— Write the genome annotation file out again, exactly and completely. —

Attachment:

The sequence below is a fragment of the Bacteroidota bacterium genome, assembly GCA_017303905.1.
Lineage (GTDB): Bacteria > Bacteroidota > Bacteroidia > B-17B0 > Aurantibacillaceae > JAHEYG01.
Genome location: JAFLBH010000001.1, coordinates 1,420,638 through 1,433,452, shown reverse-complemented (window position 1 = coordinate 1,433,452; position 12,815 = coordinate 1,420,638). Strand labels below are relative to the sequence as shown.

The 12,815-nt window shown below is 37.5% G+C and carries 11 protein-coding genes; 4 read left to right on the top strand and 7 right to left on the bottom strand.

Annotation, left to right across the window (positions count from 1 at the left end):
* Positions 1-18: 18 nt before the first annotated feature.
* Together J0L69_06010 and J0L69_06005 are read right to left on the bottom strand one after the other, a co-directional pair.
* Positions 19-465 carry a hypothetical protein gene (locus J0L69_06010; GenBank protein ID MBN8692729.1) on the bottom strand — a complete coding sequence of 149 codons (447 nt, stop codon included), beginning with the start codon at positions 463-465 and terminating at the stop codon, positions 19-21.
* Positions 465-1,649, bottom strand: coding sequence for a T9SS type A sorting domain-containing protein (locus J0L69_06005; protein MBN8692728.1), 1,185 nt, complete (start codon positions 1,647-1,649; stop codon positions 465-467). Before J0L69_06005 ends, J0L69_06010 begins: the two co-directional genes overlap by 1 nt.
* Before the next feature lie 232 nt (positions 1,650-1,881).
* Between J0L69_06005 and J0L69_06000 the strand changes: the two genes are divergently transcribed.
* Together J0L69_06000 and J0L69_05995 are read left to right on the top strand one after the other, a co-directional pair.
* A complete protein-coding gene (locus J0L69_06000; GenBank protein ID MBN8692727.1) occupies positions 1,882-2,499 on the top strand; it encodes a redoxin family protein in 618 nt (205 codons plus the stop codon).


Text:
The sequence below is a fragment of the Bacteroidota bacterium genome, assembly GCA_017303905.1.
Lineage (GTDB): Bacteria > Bacteroidota > Bacteroidia > B-17B0 > Aurantibacillaceae > JAHEYG01.
Genome location: JAFLBH010000001.1, coordinates 1,420,638 through 1,433,452, shown reverse-complemented (window position 1 = coordinate 1,433,452; position 12,815 = coordinate 1,420,638). Strand labels below are relative to the sequence as shown.

The 12,815-nt window shown below is 37.5% G+C and carries 11 protein-coding genes; 4 read left to right on the top strand and 7 right to left on the bottom strand.

Annotation, left to right across the window (positions count from 1 at the left end):
* Positions 1-18: 18 nt before the first annotated feature.
* Together J0L69_06010 and J0L69_06005 are read right to left on the bottom strand one after the other, a co-directional pair.
* Positions 19-465 carry a hypothetical protein gene (locus J0L69_06010; GenBank protein ID MBN8692729.1) on the bottom strand — a complete coding sequence of 149 codons (447 nt, stop codon included), beginning with the start codon at positions 463-465 and terminating at the stop codon, positions 19-21.
* Positions 465-1,649, bottom strand: coding sequence for a T9SS type A sorting domain-containing protein (locus J0L69_06005; protein MBN8692728.1), 1,185 nt, complete (start codon positions 1,647-1,649; stop codon positions 465-467). Before J0L69_06005 ends, J0L69_06010 begins: the two co-directional genes overlap by 1 nt.
* Before the next feature lie 232 nt (positions 1,650-1,881).
* Between J0L69_06005 and J0L69_06000 the strand changes: the two genes are divergently transcribed.
* Together J0L69_06000 and J0L69_05995 are read left to right on the top strand one after the other, a co-directional pair.
* A complete protein-coding gene (locus J0L69_06000; GenBank protein ID MBN8692727.1) occupies positions 1,882-2,499 on the top strand; it encodes a redoxin family protein in 618 nt (205 codons plus the stop codon).